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The Living Line
Modern Art and the Economy of Energy
Robin Veder

Interfaces: Studies in Visual Culture

2015 • 424 pp. 132 illus. (25 color) 6 1/8 x 9 1/4"
Dance / Modern Art / American Art / Kinesthetics

$45.00 Paperback, 978-1-61168-724-8
$85.00 Hardcover, 978-1-61168-723-1

$39.99 Ebook, 978-1-61168-725-5

Check your ebook retailer or local library for ebook availability.

(Hardcover is un-jacketed.
Cover illustration is for paperback edition only)

“Veder’s investigations establish connections among visual artists, patrons of modernism, progressive educational theorists such as John Dewey, and modern dance choreographer Ted Shawn, which demonstrates the breadth and popularity of... [continued in Reviews below]”—Choice

The role of body movement in the formation of American modernism

Robin Veder’s The Living Line is a radical reconceptualization of the development of late-nineteenth- and early-twentieth-century American modernism. The author illuminates connections among the histories of modern art, body cultures, and physiological aesthetics in early-twentieth-century American culture, fundamentally altering our perceptions about art and the physical, and the degree of cross-pollination in the arts.

The Living Line shows that American producers and consumers of modernist visual art repeatedly characterized their aesthetic experience in terms of kinesthesia, the sense of bodily movement. They explored abstraction with kinesthetic sensibilities and used abstraction to achieve kinesthetic goals. In fact, the formalist approach to art was galvanized by theories of bodily response derived from experimental physiological psychology and facilitated by contemporary body cultures such as modern dance, rhythmic gymnastics, physical education, and physical therapy. Situating these complementary ideas and exercises in relation to enduring fears of neurasthenia, Veder contends that aesthetic modernism shared industrial modernity’s objective of efficiently managing neuromuscular energy.

In a series of finely grained and interconnected case studies, Veder demonstrates that diverse modernists associated with the Armory Show, the Société Anonyme, the Stieglitz circle (especially O’Keeffe), and the Barnes Foundation participated in these discourses and practices and that “kin-aesthetic modernism” greatly influenced the formation of modern art in America and beyond.

This daring and completely original work will appeal to a broad audience of art historians, historians of the body, and American culture in general.

Click here for TABLE OF CONTENTS

Reviews / Endorsements

“Veder’s investigations establish connections among visual artists, patrons of modernism, progressive educational theorists such as John Dewey, and modern dance choreographer Ted Shawn, which demonstrates the breadth and popularity of body culture ideas and practices among the avant-garde of the pre–WW II US. . . . Recommended.”—Choice

The Living Line offers the most incisive reading I know of the art of the pre–World War II avant-garde. Robin Veder’s book illuminates in highly original ways the powerful and hitherto little-noticed influence of physiological aesthetics and body cultures on the artists, writers, and patrons who created American modernism.”—Alan Wallach, Ralph H. Wark Professor of Art and Art History emeritus, the College of William and Mary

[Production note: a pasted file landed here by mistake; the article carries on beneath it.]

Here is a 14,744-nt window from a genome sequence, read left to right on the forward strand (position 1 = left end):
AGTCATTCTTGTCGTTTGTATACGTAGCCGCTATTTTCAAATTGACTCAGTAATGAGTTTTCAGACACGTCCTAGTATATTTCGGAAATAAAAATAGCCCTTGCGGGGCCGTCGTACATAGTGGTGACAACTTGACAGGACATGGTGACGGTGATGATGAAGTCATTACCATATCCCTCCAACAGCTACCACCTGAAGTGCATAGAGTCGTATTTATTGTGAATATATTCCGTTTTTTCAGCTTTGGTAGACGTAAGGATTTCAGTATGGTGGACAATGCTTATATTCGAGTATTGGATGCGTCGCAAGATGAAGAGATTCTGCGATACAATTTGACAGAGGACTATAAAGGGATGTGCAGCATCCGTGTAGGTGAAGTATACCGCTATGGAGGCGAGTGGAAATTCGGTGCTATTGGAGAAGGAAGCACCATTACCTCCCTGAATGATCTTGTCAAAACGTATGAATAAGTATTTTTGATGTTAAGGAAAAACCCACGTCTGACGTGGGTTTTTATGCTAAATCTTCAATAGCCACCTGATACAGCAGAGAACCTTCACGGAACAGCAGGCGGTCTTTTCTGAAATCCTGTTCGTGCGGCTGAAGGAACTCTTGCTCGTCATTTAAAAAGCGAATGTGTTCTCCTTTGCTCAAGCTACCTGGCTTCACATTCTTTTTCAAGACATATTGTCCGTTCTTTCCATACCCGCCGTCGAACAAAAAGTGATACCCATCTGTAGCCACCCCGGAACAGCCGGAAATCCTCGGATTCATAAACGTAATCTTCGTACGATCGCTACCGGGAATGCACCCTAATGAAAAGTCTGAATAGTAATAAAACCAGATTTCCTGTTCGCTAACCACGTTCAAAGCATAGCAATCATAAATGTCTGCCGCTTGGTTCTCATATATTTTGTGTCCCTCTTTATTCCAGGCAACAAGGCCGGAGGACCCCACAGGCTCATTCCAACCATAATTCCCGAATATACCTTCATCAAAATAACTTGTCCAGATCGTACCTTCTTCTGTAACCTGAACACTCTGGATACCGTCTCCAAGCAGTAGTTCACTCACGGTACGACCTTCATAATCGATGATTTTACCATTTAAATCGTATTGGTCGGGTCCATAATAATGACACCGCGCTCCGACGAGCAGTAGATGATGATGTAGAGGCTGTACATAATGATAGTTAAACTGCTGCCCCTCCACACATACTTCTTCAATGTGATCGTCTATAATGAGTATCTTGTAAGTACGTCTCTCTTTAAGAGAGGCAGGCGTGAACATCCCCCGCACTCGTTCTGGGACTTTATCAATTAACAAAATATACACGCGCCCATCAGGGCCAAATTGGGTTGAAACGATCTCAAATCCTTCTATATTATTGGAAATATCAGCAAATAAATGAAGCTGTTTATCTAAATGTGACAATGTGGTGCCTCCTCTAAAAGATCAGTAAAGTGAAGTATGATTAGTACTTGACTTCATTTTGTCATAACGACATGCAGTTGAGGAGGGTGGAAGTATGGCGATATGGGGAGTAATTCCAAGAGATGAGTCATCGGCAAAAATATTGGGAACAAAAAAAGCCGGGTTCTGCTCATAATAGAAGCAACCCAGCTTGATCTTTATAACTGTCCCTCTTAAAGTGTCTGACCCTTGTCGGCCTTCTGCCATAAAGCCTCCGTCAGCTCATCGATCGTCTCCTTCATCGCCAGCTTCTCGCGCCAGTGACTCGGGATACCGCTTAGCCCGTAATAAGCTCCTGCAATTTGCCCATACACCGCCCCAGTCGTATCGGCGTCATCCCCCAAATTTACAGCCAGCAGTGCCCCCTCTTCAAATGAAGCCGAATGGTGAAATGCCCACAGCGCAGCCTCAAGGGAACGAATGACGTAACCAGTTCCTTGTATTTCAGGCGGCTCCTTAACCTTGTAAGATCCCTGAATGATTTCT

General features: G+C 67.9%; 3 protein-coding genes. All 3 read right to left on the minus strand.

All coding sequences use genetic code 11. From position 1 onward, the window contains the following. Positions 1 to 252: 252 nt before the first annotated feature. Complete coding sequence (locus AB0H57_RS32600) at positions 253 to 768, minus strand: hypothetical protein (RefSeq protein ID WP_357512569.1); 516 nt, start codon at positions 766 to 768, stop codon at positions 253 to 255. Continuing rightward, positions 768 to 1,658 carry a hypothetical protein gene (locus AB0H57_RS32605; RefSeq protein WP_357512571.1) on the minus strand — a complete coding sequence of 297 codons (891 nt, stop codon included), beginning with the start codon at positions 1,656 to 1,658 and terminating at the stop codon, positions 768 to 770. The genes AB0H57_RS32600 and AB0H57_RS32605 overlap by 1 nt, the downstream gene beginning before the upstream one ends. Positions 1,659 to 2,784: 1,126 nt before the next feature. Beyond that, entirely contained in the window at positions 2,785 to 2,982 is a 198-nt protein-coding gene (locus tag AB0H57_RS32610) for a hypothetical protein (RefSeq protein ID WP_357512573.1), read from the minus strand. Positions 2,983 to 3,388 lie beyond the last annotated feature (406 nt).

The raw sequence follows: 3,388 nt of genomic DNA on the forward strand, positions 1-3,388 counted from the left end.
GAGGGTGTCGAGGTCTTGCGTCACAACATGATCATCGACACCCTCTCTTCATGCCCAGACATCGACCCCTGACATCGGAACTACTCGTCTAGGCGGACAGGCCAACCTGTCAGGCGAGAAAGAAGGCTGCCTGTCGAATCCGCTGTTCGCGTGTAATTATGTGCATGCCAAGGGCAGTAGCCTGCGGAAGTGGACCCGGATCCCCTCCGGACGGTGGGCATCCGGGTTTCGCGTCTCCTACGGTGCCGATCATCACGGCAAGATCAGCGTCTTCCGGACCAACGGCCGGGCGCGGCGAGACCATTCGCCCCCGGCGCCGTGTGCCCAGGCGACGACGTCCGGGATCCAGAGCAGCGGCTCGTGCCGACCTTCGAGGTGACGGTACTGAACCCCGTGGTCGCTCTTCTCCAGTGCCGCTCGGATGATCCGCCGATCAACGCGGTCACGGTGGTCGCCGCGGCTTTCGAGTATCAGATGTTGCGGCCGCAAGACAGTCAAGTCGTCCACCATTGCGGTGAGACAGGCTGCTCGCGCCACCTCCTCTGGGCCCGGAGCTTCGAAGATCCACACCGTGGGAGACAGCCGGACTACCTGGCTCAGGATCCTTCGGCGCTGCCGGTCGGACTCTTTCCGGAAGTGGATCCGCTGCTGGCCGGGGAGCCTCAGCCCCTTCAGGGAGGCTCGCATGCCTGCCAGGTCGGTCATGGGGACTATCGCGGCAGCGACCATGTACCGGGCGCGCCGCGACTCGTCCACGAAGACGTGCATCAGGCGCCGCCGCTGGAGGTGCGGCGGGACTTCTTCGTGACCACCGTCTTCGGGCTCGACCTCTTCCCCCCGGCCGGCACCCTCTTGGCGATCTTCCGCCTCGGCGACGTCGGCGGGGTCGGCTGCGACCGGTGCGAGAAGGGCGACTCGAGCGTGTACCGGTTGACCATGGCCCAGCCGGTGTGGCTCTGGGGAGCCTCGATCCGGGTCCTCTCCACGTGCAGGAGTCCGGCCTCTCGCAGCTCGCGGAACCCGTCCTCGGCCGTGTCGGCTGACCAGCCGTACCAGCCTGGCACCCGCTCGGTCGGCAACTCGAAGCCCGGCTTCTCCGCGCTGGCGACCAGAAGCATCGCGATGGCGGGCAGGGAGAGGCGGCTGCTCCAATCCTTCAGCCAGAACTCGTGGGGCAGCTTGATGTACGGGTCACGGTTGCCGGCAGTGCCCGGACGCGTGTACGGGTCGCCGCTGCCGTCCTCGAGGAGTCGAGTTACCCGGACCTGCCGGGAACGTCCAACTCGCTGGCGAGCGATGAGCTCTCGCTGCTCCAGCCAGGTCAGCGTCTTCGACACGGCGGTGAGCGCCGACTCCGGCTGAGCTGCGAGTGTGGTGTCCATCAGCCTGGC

The Living Line describes a version of American modernism characterized by a widespread fascination with physical experiences and embodied ways of knowing. This ‘kin-aesthetic modernism,’ in Robin Veder’s mobile analysis, can accommodate the visual arts, modern dance and performance, body cultures like Delsartism, psychological aesthetic theories, and even Taylorized approaches to industrial and military efficiency. From 1890-1930, kinaesthesia was understood as humanity’s sixth sense, the loss of which might very well be our deprivation. This is interdisciplinary modernist studies at its best.”
—Carrie J. Preston, associate professor of English, Boston University

“One of the distinguishing features of The Living Line is Veder’s attention to the literal, physical ways in which her body cultures altered an artist’s working habits and therefore directly shaped the look of their art. . . . [It] is a rich and extraordinarily detailed picture of the early twentieth-century ‘period body.’” —Oxford University Press Journals, Year's Work in Critical and Cultural Theory, 2016

“Attentive to the rich culture of body-reform—muscular empathy, spines, handwriting, dance, physiological aesthetics—The Living Line skillfully draws a line between modernist animation and abstraction, revealing an aesthetic in which the strenuous life receives its answer in the bracing aesthetics of modernism. Robin Veder makes an important case for kinesthetic self-awareness as central to the work of Arthur B. Davis, Georgia O’Keefe, Katherine Dreier, John Dewey and many other American artists and thinkers.”—Tim Armstrong, professor of modern literature, Royal Holloway, University of London

The Living Line is a stunningly original history of early American modernism. By analyzing art in relation to modern dance and other body cultures such as functional and rhythmic exercise systems, Robin Veder restores the long-neglected principle of physiological aesthetics to its rightful position as the engine of early twentieth-century modernist thought and creative action. This is a book that will radically refresh our ideas about the art and artists of that vital and exciting time.”—Sarah Burns, professor emeritus of art history, Indiana University


Runner-up for the Charles C. Eldredge Prize

ROBIN VEDER is an associate professor of humanities and art history/visual culture, Pennsylvania State University, Harrisburg.

Thu, 14 Mar 2019 13:07:59 -0500